Thursday, October 30, 2008

The Jackson 5 reunite WITH MICHAEL JACKSON?!


Don't believe me?

Click here.

Ok... slow down, Michael. Just because America is almost, maybe, possibly, hopefully, about to elect its first black president, doesn't mean that we're ready to open up the floodgates. It is no indication that we're ready for THIS!

Look, Michael... If we look at this over an infinite time line... when the day comes that America elects its first (alleged?) child molester president THEN you can MAYBE think about making a comeback. But until then, enjoy living a in country where apparently a man of your proclivities is welcomed.

P.S. Michael, don't think you can hide by coming back with the Jackson 5. You are certainly someone who sticks out in a crowd.

P.P.S. Congratulations on the 25th anniversary of Thriller. It is still on eof the best and most influential albums of all-time. And I believe the impact of that album will never be duplicated. For that you should be celebrated... FOR THAT!

Racists for Obama.

Article on Politico

My "favorite quote" from the article is...

“If you go to a white neighborhood in the suburbs and ask them, ‘How would you feel about a large black man kicking your door in,’ they would say, ‘That doesn’t sound good to me,’” said Democratic political consultant Paul Begala. “But if you say, 'Your house is on fire, and the firefighter happens to be black,' it’s a different situation.”

In summary... we're doomed.

Tuesday, October 28, 2008

What happened to Chris Cornell?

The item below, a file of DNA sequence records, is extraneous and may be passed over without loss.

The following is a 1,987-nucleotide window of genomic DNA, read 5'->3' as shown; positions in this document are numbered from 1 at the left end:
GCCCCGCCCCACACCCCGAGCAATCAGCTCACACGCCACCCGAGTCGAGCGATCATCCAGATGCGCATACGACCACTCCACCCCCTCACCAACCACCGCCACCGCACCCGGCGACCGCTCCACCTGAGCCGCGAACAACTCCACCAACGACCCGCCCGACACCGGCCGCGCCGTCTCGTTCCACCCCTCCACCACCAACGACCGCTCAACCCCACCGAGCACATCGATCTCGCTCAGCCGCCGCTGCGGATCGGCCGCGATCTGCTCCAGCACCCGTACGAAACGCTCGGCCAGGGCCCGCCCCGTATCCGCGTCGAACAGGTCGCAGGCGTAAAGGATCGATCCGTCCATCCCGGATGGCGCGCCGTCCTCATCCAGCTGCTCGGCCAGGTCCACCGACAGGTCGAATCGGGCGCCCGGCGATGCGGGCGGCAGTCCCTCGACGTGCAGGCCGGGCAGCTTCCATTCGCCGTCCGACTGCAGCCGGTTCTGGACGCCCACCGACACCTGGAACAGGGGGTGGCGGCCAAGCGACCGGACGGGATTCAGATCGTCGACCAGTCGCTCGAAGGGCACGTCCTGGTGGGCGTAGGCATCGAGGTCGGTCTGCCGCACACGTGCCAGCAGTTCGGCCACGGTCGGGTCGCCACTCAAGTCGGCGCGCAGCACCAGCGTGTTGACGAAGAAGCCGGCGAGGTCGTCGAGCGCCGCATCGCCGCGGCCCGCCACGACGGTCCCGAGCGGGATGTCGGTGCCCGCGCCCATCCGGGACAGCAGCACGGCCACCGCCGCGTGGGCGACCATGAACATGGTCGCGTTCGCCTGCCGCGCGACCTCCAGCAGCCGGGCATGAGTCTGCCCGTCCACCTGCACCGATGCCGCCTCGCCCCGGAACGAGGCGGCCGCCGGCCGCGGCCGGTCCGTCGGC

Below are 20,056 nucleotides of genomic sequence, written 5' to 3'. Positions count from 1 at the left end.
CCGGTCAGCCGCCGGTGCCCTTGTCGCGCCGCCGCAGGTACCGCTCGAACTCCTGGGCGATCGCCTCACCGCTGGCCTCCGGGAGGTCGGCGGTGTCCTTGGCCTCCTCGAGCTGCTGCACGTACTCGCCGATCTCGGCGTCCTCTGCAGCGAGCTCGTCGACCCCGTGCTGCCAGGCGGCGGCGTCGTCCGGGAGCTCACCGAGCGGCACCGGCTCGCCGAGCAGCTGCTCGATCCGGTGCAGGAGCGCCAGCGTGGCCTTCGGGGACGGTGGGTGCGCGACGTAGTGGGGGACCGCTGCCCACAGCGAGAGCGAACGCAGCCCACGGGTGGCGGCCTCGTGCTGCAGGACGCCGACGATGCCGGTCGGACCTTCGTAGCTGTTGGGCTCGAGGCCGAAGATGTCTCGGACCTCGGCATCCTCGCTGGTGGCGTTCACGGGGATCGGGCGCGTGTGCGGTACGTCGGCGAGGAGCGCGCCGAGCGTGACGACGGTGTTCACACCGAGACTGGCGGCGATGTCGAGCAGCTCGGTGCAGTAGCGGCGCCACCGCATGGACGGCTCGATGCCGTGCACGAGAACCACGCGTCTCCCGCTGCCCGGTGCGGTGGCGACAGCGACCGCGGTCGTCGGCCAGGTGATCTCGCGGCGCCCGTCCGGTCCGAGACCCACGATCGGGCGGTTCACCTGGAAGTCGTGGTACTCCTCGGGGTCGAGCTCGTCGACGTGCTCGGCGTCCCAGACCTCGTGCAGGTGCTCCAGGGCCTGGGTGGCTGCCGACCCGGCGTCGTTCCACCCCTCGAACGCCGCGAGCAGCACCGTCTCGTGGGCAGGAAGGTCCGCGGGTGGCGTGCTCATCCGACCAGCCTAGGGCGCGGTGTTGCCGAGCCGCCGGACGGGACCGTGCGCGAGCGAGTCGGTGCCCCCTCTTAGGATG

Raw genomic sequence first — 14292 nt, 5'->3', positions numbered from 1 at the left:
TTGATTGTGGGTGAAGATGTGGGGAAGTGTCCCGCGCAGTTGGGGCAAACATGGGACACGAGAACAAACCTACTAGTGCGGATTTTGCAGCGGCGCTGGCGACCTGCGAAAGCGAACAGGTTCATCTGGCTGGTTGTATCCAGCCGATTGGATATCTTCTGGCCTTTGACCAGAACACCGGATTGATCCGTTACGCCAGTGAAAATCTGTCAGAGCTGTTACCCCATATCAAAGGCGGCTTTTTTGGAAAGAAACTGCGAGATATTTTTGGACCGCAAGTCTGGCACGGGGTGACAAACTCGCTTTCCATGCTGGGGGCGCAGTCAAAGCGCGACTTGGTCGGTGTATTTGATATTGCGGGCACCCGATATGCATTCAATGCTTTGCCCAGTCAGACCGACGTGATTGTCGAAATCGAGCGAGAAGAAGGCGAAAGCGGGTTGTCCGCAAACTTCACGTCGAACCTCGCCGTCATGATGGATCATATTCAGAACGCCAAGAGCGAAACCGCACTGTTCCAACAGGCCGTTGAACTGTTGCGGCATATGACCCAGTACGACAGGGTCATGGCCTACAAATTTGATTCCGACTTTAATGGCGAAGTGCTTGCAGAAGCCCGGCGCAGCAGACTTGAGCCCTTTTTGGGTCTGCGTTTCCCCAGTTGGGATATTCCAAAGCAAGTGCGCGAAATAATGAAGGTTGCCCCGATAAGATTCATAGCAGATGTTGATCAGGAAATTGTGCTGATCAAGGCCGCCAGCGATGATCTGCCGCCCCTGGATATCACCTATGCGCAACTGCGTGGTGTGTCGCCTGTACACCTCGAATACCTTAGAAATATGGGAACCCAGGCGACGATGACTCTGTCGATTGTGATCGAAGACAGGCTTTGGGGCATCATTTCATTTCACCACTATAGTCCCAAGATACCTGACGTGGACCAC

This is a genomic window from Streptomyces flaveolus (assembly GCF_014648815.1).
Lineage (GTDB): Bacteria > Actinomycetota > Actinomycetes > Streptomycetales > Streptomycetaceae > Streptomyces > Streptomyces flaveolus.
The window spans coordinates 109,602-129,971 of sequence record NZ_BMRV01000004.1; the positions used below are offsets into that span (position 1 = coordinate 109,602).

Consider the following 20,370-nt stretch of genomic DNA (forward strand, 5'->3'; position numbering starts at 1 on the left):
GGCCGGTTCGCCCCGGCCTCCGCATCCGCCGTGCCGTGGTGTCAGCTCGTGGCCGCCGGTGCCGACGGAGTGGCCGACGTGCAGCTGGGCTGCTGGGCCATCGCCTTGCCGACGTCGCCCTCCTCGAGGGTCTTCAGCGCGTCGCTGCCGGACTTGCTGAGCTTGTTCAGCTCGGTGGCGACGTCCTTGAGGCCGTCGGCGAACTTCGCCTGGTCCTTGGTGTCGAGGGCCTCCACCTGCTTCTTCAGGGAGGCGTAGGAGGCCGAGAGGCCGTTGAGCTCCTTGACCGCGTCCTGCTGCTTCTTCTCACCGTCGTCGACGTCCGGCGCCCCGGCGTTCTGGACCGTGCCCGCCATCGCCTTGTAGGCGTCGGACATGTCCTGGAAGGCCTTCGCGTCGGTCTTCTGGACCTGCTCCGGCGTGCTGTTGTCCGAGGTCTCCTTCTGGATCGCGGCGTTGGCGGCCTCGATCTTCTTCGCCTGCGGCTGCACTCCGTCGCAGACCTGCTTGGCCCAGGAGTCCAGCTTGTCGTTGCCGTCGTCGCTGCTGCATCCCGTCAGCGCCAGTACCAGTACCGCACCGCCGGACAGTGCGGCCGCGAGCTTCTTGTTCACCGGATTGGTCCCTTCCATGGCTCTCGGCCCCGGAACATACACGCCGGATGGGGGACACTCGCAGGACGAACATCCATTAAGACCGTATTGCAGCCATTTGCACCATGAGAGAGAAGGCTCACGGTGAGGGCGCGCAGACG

Oh Chris Cornell!

How did you go from this guy...

--- God of Seattle (grunge-- Whatever THAT meant) RAWK! The lead singer and songwriter of SOundgarden, who in my opinion were the best Seattle band of the Nirvana, Pearl Jam, Soundgarden Trio ---

to THIS guy...

The leader of a new movement: ADULT CONTEMPORARY ROCK AND ROLL... (And yes, I know Audioslave was half the fault of the musicians from Rage Against the Machine.)

and then to what I think is a commercial for long distance phone service or lady products...

to the theme from a JAMES BOND MOVIE?!!! Which puts him in the distinguished company of Sheena Easton AND Sir Paul MacCartney's LIve and Let Die. (Yucky!)

See if you can guess what THIS IS a cover of...

And finally he lands on this. The theme song of a TV show...

The sad thing is I don't actually hate this last one (aside from the clips from the show being dropped in). Chris's new album is produced by Timbaland --- who could make a Mormon funky --- but I do miss my old "friend" the screamer, the shouter, the angrier, Chris Cornell.